Some people when playing guitar ( I notice in youtube ) seem to be so emotional and move so much , move their whole body while playing and many others do not move much and do not show emotions. I want to know what do you think about it?
You do whatever feels natural to you, don’t force it. As for people on youtube well, you have to be entertaining I guess so some of them play well enough and act well enough they can do whatever they feel brings attention
I think that it is like dancing and if it helps you connect with the music and doesn’t totally screw up your technique, go for it.
Watch this guy. Totally awesome playing and dynamic emotional involvement with his music without going overboard.
I think it really depends on the person. I personally feel like the best way for me the get a song right is to really be into it. For me, that means moving around to the music a little and some slight guitar face, but for others that might be a level of concentration that requires little movement.
Really depends on the player.
That depends on the player. For example, I play mostly sitting, but even if I play standing up, I don’t wander around the room or jump up and down, headbang or anything. I don’t scat or hum either.
For every Pete Townshend-type of guy you’ll find one that is closer to Eric Clapton regarding moving around when playing.
It doesn’t really matter what other players are doing. Find your own voice on the instrument and your own way of getting into the groove. Some movement can be showmanship and some movement can help keep you in time.
A lot of musicians on YouTube pre-record their stuff and then mime along to it for the video, so that they can create a more visual performance without worrying about making mistakes.
Smoke and mirrors.
The story is all about me . I do my best not to show much emotion . I am not Korean but I live in Korea and in Korea eastern people do not show much emotion I remember once I was told why I could not be just still ?
I need to try that…
Looks up smile cutely at camera…
Music exists to express emotion, if you’re not feeling it how do you expect the listener too?
All I’ll say about this is I’m very jealous of the people who are able to jump around/look at the camera while playing, after all the energy you express is contagious and can really supplement a performance.
But I as a listener I don’t need to know/see how much the musician was into it. After all, there are countless sound recordings that manage to get feelings across despite the musicians not being seen.
Sure when you can’t see the performer you use your imagination.
When people mention “guitar face”, I always think of Alex Hutchings.
I actually met him at a Boss promo event in Reading several years ago. He’s a top bloke and an awesome player. But, boy, does he pull some faces when he’s playing.
“Guitar faces” often feel to me like explaining why a joke someone made was funny and should have made people laugh. I mean, it’s OK to be in the zone, but don’t get too overwhelmed by your virtuosity.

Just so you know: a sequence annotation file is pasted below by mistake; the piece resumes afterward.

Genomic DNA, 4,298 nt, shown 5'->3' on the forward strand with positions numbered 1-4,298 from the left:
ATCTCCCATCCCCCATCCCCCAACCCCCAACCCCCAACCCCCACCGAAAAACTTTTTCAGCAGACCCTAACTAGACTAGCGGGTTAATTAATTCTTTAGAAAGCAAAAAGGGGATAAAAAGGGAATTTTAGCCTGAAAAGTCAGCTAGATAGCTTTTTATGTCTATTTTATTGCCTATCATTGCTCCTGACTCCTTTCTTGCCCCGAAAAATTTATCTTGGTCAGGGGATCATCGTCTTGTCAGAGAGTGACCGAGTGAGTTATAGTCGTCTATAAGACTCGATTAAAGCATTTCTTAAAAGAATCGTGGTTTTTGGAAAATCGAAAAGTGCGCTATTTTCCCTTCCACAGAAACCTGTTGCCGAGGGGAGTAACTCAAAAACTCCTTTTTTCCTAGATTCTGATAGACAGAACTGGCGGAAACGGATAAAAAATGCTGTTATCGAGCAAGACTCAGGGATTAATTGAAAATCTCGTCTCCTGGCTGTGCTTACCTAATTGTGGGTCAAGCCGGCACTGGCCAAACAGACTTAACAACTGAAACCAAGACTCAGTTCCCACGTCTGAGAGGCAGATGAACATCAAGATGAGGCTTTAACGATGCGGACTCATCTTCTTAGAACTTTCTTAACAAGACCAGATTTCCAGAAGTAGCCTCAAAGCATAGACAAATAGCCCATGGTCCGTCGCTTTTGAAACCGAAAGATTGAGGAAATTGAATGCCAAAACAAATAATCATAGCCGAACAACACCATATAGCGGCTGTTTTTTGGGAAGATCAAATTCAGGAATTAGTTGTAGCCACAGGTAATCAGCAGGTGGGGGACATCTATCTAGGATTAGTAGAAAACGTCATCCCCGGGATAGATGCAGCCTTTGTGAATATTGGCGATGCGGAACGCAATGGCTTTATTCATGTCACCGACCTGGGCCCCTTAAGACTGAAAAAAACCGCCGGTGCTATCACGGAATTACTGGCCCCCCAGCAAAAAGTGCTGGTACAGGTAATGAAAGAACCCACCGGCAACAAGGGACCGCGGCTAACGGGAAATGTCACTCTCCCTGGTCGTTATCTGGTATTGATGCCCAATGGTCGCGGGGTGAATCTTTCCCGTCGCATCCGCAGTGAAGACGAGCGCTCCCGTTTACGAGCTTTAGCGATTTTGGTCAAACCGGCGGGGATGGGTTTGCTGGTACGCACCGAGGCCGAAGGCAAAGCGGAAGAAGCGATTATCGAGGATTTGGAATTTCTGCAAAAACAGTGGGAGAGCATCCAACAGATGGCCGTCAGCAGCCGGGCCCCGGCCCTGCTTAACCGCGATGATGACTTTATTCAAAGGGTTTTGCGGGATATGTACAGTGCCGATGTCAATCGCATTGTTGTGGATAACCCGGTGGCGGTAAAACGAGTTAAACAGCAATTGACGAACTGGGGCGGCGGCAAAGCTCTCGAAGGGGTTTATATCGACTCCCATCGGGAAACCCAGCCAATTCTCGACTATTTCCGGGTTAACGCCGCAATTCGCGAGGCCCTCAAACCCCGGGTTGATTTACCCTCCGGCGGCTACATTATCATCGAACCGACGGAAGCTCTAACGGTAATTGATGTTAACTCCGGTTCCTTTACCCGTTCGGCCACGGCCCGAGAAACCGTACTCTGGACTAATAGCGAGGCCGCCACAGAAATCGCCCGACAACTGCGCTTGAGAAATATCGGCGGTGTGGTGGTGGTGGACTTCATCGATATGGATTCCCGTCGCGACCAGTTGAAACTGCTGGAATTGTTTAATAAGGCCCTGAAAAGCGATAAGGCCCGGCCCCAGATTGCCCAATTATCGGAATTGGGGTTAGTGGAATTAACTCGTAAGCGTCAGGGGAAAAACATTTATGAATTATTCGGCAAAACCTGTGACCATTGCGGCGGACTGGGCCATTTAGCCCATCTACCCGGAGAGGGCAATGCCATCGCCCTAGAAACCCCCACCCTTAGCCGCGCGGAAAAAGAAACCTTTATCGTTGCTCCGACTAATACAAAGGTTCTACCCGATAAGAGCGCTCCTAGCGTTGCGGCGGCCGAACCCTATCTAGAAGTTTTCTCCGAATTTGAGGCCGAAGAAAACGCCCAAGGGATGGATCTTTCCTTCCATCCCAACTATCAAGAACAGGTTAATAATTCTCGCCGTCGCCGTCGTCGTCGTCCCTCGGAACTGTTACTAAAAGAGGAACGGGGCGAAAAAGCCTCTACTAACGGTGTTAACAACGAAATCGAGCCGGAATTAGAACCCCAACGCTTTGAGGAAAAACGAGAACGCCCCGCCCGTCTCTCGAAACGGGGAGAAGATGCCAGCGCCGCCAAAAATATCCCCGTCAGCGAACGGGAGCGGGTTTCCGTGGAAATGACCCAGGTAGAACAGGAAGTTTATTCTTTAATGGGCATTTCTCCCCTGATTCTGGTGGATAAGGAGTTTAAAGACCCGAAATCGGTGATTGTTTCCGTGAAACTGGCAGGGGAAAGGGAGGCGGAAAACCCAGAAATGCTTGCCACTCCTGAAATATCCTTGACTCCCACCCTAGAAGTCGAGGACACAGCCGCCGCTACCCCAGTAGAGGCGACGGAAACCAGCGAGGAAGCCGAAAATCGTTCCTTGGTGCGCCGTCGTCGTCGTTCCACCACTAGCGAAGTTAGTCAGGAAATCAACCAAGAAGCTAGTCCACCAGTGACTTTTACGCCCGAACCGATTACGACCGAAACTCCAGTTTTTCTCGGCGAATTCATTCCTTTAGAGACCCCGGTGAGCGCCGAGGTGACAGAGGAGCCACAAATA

However, if they are part of the interaction between musicians or a result of being under the influence of a substance or another, I’m more forgiving.
@Jamolay aaaaah Joshua what a piece of heaven. He is so blended. I do hope your Classical guitar studies are bringing you joy.
I wonder how you’ll react to the facial expressions Nadja Salerno-Sonnenberg playing Bach? A violin playing friend of mine told me about her. I’m in awe as I watch her play. Her left hand has a life all of its own.
I thought ‘guitar face’ was a skill like singing. It needs to be an extension of you and you need to be able to do it while playing. I’ve been looking around the site for a lesson on it from Justin. Perhaps it’s in the advanced grades.
I’m personally fascinated by those classical guitarists that are perfectly still in themselves, and yet their playing is so good that you can guess the movement in their soul. Look at Segovia: how inscrutable is face is!! :o Ana Vidovic is one of my favourite and there you can hear really how great technique and feeling meet: you don’t see it, you hear it in the music.
Singers’s face is something else.
It’s a sacrifice of the ego as we shape our vowels, consonants and breath in the pursuit of expressive resonance and tone. I’m studying Marc Martel right now. Some of his facial expressions ain’t pretty even on his handsome face, but the sounds he produces … aaaaaaaaaah.
I expect some people do deliberately move while playing in order to improve the visual aspect of their performance to the audience. I think it can be a good thing, adding to the show and helping project the feeling behind the music. Sure, the music can and does do the talking on it’s own when the performer isn’t visible, but if you’re watching a musician standing as still and as expressionless as a mannequin then I think it loses something, especially live.
I also think just as many people move without putting any conscious thought into it at all. I know I do. If I’m just playing songs rather than learning or practising, I routinely find myself bopping, swaying or rocking along to the music. Sometimes I have to consciously prevent myself doing it, because I’m no expert and the shifting guitar does lead to more mistakes being made. That said, mistakes or not, my playing feels more enjoyable and fluid when I just go with the flow.
One thing that interests me is whether my “instinctive” movement will continue when I reach the stage where I’m comfortable performing in front of people. I feel a bit foolish when my partner walks in and sees me moving about, though I know I shouldn’t.
I suppose at the end of the day, it’s just down to how we as individuals express ourselves. Some are more dynamic and/or openly emotional than others.